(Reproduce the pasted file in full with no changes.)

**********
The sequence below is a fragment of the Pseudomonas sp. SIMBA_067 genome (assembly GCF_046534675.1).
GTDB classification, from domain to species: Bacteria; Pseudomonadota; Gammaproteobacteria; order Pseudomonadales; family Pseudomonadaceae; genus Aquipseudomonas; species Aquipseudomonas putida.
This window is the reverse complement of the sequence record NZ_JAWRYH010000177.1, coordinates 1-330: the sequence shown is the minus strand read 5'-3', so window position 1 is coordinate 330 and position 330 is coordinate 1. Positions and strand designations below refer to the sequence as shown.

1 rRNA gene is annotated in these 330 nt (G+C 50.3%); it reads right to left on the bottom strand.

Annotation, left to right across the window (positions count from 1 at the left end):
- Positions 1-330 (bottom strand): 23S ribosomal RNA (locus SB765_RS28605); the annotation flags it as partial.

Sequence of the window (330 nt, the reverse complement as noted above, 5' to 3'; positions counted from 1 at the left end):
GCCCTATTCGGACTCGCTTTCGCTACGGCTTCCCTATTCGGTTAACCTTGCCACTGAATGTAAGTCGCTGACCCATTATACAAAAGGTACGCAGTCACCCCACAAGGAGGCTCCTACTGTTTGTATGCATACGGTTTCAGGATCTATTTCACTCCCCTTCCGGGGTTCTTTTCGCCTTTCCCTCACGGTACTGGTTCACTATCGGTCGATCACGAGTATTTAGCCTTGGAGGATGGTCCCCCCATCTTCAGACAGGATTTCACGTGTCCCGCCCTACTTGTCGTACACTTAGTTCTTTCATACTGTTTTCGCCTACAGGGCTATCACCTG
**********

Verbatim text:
The sequence below is a fragment of the Pseudomonas sp. SIMBA_067 genome (assembly GCF_046534675.1).
GTDB classification, from domain to species: Bacteria; Pseudomonadota; Gammaproteobacteria; order Pseudomonadales; family Pseudomonadaceae; genus Aquipseudomonas; species Aquipseudomonas putida.
This window is the reverse complement of the sequence record NZ_JAWRYH010000177.1, coordinates 1-330: the sequence shown is the minus strand read 5'-3', so window position 1 is coordinate 330 and position 330 is coordinate 1. Positions and strand designations below refer to the sequence as shown.

1 rRNA gene is annotated in these 330 nt (G+C 50.3%); it reads right to left on the bottom strand.

Annotation, left to right across the window (positions count from 1 at the left end):
- Positions 1-330 (bottom strand): 23S ribosomal RNA (locus SB765_RS28605); the annotation flags it as partial.

Sequence of the window (330 nt, the reverse complement as noted above, 5' to 3'; positions counted from 1 at the left end):
GCCCTATTCGGACTCGCTTTCGCTACGGCTTCCCTATTCGGTTAACCTTGCCACTGAATGTAAGTCGCTGACCCATTATACAAAAGGTACGCAGTCACCCCACAAGGAGGCTCCTACTGTTTGTATGCATACGGTTTCAGGATCTATTTCACTCCCCTTCCGGGGTTCTTTTCGCCTTTCCCTCACGGTACTGGTTCACTATCGGTCGATCACGAGTATTTAGCCTTGGAGGATGGTCCCCCCATCTTCAGACAGGATTTCACGTGTCCCGCCCTACTTGTCGTACACTTAGTTCTTTCATACTGTTTTCGCCTACAGGGCTATCACCTG